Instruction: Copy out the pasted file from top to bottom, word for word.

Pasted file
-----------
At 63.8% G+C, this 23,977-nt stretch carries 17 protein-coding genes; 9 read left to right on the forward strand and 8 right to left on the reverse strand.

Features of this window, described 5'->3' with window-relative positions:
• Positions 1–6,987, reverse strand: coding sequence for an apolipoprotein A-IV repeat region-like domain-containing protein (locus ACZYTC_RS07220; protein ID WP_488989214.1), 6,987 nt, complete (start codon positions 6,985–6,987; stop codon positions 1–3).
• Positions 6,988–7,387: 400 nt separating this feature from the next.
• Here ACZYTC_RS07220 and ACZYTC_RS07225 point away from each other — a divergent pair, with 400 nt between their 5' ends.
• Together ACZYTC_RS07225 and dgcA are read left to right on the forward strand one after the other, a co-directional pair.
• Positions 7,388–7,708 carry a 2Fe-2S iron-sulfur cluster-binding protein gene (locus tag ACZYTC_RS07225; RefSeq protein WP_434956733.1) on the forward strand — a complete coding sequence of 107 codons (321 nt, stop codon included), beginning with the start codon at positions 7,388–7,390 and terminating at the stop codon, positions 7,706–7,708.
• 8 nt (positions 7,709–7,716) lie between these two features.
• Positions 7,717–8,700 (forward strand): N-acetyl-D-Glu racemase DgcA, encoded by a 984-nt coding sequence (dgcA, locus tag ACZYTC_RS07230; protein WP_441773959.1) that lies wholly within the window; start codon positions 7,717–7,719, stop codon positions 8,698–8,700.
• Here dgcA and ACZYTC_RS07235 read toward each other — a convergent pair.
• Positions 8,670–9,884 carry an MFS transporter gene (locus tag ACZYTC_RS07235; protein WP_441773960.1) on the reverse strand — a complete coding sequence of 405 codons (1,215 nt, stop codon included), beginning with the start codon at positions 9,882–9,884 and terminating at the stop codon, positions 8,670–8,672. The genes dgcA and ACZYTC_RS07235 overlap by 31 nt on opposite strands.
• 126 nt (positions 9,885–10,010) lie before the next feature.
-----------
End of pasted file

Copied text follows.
At 63.8% G+C, this 23,977-nt stretch carries 17 protein-coding genes; 9 read left to right on the forward strand and 8 right to left on the reverse strand.

Features of this window, described 5'->3' with window-relative positions:
• Positions 1–6,987, reverse strand: coding sequence for an apolipoprotein A-IV repeat region-like domain-containing protein (locus ACZYTC_RS07220; protein ID WP_488989214.1), 6,987 nt, complete (start codon positions 6,985–6,987; stop codon positions 1–3).
• Positions 6,988–7,387: 400 nt separating this feature from the next.
• Here ACZYTC_RS07220 and ACZYTC_RS07225 point away from each other — a divergent pair, with 400 nt between their 5' ends.
• Together ACZYTC_RS07225 and dgcA are read left to right on the forward strand one after the other, a co-directional pair.
• Positions 7,388–7,708 carry a 2Fe-2S iron-sulfur cluster-binding protein gene (locus tag ACZYTC_RS07225; RefSeq protein WP_434956733.1) on the forward strand — a complete coding sequence of 107 codons (321 nt, stop codon included), beginning with the start codon at positions 7,388–7,390 and terminating at the stop codon, positions 7,706–7,708.
• 8 nt (positions 7,709–7,716) lie between these two features.
• Positions 7,717–8,700 (forward strand): N-acetyl-D-Glu racemase DgcA, encoded by a 984-nt coding sequence (dgcA, locus tag ACZYTC_RS07230; protein WP_441773959.1) that lies wholly within the window; start codon positions 7,717–7,719, stop codon positions 8,698–8,700.
• Here dgcA and ACZYTC_RS07235 read toward each other — a convergent pair.
• Positions 8,670–9,884 carry an MFS transporter gene (locus tag ACZYTC_RS07235; protein WP_441773960.1) on the reverse strand — a complete coding sequence of 405 codons (1,215 nt, stop codon included), beginning with the start codon at positions 9,882–9,884 and terminating at the stop codon, positions 8,670–8,672. The genes dgcA and ACZYTC_RS07235 overlap by 31 nt on opposite strands.
• 126 nt (positions 9,885–10,010) lie before the next feature.